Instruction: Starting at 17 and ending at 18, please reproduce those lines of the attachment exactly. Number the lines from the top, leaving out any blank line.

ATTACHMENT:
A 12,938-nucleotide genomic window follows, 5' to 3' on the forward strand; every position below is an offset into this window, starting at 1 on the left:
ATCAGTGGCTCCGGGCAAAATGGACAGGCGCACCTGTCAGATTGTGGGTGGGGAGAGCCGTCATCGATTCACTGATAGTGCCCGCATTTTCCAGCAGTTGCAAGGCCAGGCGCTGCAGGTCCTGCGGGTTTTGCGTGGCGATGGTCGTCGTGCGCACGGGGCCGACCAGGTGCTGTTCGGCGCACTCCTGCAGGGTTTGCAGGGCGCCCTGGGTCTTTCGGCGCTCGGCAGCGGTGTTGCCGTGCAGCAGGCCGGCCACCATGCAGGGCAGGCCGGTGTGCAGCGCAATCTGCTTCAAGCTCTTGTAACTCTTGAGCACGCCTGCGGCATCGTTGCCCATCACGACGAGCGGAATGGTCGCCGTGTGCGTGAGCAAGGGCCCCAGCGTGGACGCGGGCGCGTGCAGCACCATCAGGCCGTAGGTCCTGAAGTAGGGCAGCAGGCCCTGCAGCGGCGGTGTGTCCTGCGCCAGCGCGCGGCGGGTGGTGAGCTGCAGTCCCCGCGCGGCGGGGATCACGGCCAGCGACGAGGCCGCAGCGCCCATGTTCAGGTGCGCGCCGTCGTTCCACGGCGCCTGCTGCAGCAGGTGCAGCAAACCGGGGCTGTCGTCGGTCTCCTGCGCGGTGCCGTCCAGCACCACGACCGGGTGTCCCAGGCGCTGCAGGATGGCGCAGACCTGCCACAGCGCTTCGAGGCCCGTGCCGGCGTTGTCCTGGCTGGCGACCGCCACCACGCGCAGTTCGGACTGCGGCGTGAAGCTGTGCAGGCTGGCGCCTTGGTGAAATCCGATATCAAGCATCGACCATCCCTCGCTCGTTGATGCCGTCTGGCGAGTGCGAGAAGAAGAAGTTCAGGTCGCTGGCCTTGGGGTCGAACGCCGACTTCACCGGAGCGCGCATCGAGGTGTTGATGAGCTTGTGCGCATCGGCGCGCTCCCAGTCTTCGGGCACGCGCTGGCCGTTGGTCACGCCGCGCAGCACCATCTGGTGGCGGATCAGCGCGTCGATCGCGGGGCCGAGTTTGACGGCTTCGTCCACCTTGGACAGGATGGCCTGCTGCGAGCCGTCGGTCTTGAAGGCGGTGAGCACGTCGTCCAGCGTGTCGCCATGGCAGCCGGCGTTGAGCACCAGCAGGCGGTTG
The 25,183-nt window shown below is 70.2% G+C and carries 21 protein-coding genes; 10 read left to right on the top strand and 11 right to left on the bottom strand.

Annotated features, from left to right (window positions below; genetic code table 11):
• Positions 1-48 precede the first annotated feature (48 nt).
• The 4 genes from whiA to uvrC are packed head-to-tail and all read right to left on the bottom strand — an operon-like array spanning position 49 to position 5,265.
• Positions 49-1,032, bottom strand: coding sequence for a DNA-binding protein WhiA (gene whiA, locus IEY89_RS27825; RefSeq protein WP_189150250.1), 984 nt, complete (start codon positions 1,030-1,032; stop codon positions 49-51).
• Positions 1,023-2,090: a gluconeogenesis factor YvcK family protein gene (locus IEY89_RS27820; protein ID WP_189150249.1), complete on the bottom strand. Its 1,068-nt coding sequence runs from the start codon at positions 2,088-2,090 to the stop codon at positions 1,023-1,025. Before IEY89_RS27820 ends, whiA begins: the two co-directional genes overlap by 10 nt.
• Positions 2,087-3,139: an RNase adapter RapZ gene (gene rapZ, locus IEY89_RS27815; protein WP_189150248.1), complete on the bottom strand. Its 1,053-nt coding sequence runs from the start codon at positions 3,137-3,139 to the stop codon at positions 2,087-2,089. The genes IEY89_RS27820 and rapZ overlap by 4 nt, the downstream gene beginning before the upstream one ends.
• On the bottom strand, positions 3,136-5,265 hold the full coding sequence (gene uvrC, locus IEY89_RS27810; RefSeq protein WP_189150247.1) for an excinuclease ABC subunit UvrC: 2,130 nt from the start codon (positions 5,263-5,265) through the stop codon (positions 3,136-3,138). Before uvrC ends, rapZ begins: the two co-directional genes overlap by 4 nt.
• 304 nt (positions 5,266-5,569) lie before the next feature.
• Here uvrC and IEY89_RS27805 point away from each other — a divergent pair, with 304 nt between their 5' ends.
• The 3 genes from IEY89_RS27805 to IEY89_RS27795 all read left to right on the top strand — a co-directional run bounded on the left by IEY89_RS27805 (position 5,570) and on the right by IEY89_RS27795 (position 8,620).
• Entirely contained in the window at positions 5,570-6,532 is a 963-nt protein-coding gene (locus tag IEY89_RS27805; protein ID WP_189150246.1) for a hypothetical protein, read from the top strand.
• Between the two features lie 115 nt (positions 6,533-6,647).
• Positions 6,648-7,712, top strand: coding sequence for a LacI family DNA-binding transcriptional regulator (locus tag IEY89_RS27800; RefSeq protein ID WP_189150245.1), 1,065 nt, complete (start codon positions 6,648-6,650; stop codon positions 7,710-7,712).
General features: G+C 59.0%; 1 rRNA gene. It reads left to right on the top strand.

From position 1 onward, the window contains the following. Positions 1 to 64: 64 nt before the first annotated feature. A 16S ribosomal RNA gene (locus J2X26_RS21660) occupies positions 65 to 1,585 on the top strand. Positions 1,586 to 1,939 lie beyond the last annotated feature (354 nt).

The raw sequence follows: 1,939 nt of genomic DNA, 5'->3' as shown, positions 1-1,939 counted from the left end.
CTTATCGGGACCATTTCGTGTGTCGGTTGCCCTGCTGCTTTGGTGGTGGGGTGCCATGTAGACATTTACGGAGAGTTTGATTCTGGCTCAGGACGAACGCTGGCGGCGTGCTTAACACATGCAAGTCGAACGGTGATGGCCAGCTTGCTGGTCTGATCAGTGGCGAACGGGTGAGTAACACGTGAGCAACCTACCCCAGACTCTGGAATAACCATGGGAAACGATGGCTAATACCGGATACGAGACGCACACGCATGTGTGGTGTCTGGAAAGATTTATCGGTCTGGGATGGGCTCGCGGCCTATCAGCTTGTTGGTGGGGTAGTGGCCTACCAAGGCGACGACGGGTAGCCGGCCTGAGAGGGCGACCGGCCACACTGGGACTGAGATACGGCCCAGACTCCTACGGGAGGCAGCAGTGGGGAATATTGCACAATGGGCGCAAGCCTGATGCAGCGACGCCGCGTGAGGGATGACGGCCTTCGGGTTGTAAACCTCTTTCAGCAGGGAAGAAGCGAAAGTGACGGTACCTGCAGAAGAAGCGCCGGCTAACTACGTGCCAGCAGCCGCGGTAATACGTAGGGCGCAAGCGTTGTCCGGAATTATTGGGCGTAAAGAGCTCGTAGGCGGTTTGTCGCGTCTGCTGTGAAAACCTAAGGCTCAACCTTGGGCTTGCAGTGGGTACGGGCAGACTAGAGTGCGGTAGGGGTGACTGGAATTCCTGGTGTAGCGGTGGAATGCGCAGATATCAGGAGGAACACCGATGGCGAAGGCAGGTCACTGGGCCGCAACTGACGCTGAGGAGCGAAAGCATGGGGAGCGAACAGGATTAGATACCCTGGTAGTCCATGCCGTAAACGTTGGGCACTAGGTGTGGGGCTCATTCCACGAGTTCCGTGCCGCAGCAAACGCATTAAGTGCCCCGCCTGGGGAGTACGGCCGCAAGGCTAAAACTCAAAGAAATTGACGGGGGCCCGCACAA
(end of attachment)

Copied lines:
General features: G+C 59.0%; 1 rRNA gene. It reads left to right on the top strand.

From position 1 onward, the window contains the following. Positions 1 to 64: 64 nt before the first annotated feature. A 16S ribosomal RNA gene (locus J2X26_RS21660) occupies positions 65 to 1,585 on the top strand. Positions 1,586 to 1,939 lie beyond the last annotated feature (354 nt).